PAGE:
"I'd like to tell your readers not to believe anything you say about me, anything you say about any of us. No one could understand us from so far away."
I've been slowly working my way through a couple of books for the last week or two; that's why I haven't written about any books recently. Snowby Orhan Pamuk is the main book I'm reading. It's not really very long, but it isn't a book to be rushed through. I enjoyed it very much. Melissa had a few posts about Snow a year ago where she wrote about having the right background to enjoy this book. I have to completely agree. If you know nothing about Turkey- whether its politics, people, or conflicts- this book may not be for you. And if you don't know much about current conflicts within Islam itself, this book could be confusing too.
This book isn't simply about the head scarf girls; in fact, despite the focus of many reviews on these girls, I didn't think head scarves are a major part of the book even though religion certainly is.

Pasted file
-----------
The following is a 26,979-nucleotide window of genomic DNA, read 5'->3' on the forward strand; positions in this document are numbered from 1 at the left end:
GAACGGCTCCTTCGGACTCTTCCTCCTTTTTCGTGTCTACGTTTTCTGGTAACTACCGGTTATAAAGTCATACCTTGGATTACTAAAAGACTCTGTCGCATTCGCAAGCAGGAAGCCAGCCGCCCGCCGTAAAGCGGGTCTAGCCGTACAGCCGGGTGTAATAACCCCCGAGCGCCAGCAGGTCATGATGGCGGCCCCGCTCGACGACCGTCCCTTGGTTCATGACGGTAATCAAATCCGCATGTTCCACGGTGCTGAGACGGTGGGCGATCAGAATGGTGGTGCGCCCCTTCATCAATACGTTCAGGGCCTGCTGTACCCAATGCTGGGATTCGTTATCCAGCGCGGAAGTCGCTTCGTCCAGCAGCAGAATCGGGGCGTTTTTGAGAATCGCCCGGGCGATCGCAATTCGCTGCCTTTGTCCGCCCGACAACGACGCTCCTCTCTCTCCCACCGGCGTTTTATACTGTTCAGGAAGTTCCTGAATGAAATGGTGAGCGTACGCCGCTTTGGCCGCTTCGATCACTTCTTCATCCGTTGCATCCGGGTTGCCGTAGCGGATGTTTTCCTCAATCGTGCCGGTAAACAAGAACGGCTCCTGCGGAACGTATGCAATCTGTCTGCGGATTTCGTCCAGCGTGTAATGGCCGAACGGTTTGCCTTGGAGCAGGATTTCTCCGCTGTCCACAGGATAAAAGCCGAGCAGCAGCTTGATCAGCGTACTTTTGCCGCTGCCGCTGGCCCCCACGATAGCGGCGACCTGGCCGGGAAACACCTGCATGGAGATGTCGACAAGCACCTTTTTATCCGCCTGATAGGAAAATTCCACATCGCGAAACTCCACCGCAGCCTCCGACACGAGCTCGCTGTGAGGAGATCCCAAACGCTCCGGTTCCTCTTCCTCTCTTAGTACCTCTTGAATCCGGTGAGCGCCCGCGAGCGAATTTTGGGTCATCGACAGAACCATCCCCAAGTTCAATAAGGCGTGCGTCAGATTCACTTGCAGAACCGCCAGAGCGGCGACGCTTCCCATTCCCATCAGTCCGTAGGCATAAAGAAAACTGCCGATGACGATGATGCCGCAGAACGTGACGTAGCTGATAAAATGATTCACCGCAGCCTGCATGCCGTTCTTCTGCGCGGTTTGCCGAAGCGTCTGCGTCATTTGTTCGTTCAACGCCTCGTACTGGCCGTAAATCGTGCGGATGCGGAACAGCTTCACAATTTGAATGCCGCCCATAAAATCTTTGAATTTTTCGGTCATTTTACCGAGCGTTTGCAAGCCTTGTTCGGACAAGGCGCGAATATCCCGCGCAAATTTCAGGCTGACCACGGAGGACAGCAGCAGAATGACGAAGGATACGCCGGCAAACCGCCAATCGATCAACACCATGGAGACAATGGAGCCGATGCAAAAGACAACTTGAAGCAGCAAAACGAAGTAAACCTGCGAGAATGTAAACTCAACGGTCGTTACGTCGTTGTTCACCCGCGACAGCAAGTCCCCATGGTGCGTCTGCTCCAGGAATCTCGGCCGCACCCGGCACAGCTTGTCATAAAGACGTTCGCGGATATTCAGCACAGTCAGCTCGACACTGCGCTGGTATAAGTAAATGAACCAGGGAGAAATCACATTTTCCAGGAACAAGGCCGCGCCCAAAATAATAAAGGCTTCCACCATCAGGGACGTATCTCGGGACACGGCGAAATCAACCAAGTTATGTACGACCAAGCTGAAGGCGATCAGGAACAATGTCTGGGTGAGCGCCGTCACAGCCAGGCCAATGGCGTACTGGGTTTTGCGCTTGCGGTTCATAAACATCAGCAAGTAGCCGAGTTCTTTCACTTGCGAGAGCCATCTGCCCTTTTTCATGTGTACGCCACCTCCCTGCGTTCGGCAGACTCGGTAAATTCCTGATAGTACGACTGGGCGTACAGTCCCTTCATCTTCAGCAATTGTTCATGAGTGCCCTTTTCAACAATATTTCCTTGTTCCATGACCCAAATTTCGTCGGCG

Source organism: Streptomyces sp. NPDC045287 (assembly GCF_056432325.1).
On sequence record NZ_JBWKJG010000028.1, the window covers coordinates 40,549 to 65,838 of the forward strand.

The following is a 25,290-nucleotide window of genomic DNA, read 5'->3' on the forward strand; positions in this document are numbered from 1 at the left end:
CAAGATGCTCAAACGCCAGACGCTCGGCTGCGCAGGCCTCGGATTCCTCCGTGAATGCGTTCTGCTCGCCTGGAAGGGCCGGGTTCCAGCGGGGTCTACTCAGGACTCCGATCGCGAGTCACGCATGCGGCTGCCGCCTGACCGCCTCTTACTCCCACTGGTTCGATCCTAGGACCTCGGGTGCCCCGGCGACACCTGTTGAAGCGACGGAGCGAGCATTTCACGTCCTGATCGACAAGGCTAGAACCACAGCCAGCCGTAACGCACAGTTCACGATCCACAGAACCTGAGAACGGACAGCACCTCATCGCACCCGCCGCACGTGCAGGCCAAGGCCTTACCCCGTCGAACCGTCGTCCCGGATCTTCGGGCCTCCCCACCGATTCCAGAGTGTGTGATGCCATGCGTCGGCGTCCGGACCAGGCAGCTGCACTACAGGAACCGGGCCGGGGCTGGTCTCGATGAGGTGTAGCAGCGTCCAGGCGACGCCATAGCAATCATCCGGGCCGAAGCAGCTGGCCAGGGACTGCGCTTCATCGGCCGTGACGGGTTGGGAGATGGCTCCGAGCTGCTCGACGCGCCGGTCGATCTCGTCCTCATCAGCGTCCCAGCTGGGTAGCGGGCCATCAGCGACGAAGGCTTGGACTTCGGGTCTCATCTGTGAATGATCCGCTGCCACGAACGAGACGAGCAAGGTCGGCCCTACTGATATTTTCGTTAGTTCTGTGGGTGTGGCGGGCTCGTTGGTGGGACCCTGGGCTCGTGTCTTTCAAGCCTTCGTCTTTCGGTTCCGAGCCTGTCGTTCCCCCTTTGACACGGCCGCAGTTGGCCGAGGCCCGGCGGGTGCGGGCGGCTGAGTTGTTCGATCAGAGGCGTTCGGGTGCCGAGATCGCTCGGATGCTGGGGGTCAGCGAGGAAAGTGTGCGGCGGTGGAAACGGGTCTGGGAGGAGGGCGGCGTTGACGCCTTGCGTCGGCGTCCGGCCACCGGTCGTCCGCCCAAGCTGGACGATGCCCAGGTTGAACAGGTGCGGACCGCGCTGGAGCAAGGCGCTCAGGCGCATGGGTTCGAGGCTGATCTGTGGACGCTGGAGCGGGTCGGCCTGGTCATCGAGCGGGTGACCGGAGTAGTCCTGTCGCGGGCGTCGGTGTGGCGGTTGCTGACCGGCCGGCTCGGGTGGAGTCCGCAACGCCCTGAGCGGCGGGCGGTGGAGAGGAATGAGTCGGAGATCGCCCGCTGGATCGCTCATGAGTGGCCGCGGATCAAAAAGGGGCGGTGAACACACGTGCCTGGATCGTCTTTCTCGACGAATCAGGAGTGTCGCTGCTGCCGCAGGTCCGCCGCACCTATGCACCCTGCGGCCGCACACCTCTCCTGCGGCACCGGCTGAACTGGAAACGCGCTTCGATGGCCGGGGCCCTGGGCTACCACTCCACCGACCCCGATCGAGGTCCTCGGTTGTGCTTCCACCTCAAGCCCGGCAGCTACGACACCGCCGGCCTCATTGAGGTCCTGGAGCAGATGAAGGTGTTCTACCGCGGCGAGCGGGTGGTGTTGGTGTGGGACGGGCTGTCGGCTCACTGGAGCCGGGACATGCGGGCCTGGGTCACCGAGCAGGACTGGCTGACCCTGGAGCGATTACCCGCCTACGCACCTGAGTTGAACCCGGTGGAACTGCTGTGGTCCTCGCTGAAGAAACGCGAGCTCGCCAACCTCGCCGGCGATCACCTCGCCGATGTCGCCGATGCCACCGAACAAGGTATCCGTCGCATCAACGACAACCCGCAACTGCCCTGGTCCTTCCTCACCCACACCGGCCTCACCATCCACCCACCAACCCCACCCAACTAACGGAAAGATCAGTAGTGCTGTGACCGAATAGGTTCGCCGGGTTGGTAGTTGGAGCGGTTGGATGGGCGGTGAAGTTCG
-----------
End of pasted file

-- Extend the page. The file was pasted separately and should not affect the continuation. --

Complaints of reformers in the West will not have any kind of significant impact on people like Blue or the MIT. Forcing anyone to obey a repressive set of laws, either through military coups or Islamic law isn't right. Almost every Muslim country struggles with either or both of these, but reform has to come from moderates within those countries. From people who allow Muslims to practice their religion freely, but also allow non-Muslims to practice (or not practice) their faith as they choose. From people who try to change things that drag a country down, but don't turn their backs on their country's history. From people who want others to be happy and have respect for others' choices. Democracy requires quite a bit of tolerance at least.
I particularly like the places where its Turkicness- not just Turkishness- comes through.
Even though the book was sloooow to read, I never considered quitting in the middle. And I particularly liked what Fazil had to say at the very end of the book- what I quoted at the beginning of this post. He's right, but I'm not sure Fazil misses the point. I can't really understand the intolerance of political Islamists, nor can I understand the motivations of repressive governments. And I can't understand why the vast majority of humankind submits to repressive leaders, whether political or religious. But I'm not sure understanding is the goal. Respect and cooperation and compassion are more important, and that's what's really hard to manage from so far away.